I thought it would make sense to not just blog about the fact that I am querying, but what I'm learning about the process as I go along. Here's what I've learned so far:
Researching for the agents who are just right for my project is a lot more time consuming than I thought, but worth the hours and hours of research and work, and an essential part of the process. Unless of course, you want to just query every Tom, Dick, and Harry Agency only to receive a whole bunch of big ole' Rs. My process goes like this:
A) Go to Querytracker.com, Agentquery.com, and Guide To Literary Agents, and find the agents who represent YA (and whether or not they are accepting unsolicited queries).
B) From there, I check the agency against the bewares forum in AW to make sure the agency is legit and/or the kinds of issues other writers may have had with them.
C) Check out their website, read what they are about, what they represent, who each agent is, what area/genre each agent is interested in, what authors they currently represent, and which agent you feel will be the best match for your work.
D) From there, you need to read the website (or individual agent's) submission guidelines. Do they want a query letter only, or query plus first 5 pages, or 10 pages, or first chapter, or first 3 chapters. Do they want a synopsis? And if so, do they want a 1 page synop, 2 page synop, or 3-5 page synop?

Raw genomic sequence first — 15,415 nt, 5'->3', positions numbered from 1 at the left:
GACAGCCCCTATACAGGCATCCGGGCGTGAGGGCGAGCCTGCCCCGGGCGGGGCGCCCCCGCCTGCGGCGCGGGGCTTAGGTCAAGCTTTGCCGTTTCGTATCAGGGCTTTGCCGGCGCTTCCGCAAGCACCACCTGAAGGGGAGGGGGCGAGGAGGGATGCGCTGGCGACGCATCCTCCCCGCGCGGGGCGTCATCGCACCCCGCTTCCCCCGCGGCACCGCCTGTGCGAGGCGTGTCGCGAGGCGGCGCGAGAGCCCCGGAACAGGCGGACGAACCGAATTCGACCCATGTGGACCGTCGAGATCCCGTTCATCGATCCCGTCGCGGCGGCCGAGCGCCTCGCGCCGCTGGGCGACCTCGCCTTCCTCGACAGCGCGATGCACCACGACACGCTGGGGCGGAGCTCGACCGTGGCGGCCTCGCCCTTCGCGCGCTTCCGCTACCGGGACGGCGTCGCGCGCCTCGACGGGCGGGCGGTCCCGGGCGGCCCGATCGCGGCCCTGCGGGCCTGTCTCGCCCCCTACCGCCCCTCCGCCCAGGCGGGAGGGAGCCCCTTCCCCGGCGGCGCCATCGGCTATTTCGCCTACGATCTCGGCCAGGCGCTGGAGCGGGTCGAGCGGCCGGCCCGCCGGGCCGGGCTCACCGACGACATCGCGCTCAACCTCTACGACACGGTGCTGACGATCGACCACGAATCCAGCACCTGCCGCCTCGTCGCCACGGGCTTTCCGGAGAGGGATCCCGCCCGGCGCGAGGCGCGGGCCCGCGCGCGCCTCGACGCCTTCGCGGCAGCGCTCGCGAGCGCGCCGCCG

E) Once you compile a list of choice agents, you need to tailor your query letter to their requirements/needs and possibly for some personalization purposes. Ex. We met at a confrence in *** last month... or, According to your website, you are looking for edgy, upper YA stories and I think my work will be a good match for you...(lame, but you get the point).
F) Check that agent's recent sales on places like Publisher's Market to give you an idea of what's being sold by who and in what genre.
F) Finally, you need some sort of method for keeping track of who you have sent your queries to, when you sent them, what the responses were (Rejection, partial request, full request), what date you received those responses (it's good to keep track of the time frame for each agent so that you have an idea of their idividual time frame, though it can change, to keep you from going insane in the waiting game). I have various folders on my desktop, while others have an excel program to keep track.
So, there you have it. My querying process and how I go about it. Each stage of this novel writing process has it's ups and downs and requires a LOT of work and patience and some organization. I'm learning new things everyday about this business and to not take the time to put in the same work and effort towards finding the right agents as you do in writing and revising and editing your novel, query letter and synopsis is just plain silly. IMO :-)